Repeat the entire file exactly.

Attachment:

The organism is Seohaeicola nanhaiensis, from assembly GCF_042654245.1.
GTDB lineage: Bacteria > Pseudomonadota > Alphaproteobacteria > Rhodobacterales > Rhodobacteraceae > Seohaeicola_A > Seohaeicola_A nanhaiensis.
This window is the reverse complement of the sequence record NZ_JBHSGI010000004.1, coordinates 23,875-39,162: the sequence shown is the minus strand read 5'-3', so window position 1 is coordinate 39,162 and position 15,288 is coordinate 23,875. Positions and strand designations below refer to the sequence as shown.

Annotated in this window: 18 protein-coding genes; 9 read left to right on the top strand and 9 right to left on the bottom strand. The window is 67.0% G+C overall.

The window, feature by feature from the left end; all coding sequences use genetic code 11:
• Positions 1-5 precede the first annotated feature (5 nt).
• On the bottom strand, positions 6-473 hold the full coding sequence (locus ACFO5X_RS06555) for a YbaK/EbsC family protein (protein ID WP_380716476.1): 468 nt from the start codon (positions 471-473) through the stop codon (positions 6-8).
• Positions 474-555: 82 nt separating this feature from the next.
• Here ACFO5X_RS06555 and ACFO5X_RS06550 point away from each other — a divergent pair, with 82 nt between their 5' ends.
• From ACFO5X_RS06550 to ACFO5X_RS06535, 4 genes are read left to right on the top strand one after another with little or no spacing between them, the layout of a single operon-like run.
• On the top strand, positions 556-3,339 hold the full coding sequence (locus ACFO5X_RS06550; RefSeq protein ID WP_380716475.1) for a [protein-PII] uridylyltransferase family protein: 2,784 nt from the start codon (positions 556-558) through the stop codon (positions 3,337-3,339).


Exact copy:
The organism is Seohaeicola nanhaiensis, from assembly GCF_042654245.1.
GTDB lineage: Bacteria > Pseudomonadota > Alphaproteobacteria > Rhodobacterales > Rhodobacteraceae > Seohaeicola_A > Seohaeicola_A nanhaiensis.
This window is the reverse complement of the sequence record NZ_JBHSGI010000004.1, coordinates 23,875-39,162: the sequence shown is the minus strand read 5'-3', so window position 1 is coordinate 39,162 and position 15,288 is coordinate 23,875. Positions and strand designations below refer to the sequence as shown.

Annotated in this window: 18 protein-coding genes; 9 read left to right on the top strand and 9 right to left on the bottom strand. The window is 67.0% G+C overall.

The window, feature by feature from the left end; all coding sequences use genetic code 11:
• Positions 1-5 precede the first annotated feature (5 nt).
• On the bottom strand, positions 6-473 hold the full coding sequence (locus ACFO5X_RS06555) for a YbaK/EbsC family protein (protein ID WP_380716476.1): 468 nt from the start codon (positions 471-473) through the stop codon (positions 6-8).
• Positions 474-555: 82 nt separating this feature from the next.
• Here ACFO5X_RS06555 and ACFO5X_RS06550 point away from each other — a divergent pair, with 82 nt between their 5' ends.
• From ACFO5X_RS06550 to ACFO5X_RS06535, 4 genes are read left to right on the top strand one after another with little or no spacing between them, the layout of a single operon-like run.
• On the top strand, positions 556-3,339 hold the full coding sequence (locus ACFO5X_RS06550; RefSeq protein ID WP_380716475.1) for a [protein-PII] uridylyltransferase family protein: 2,784 nt from the start codon (positions 556-558) through the stop codon (positions 3,337-3,339).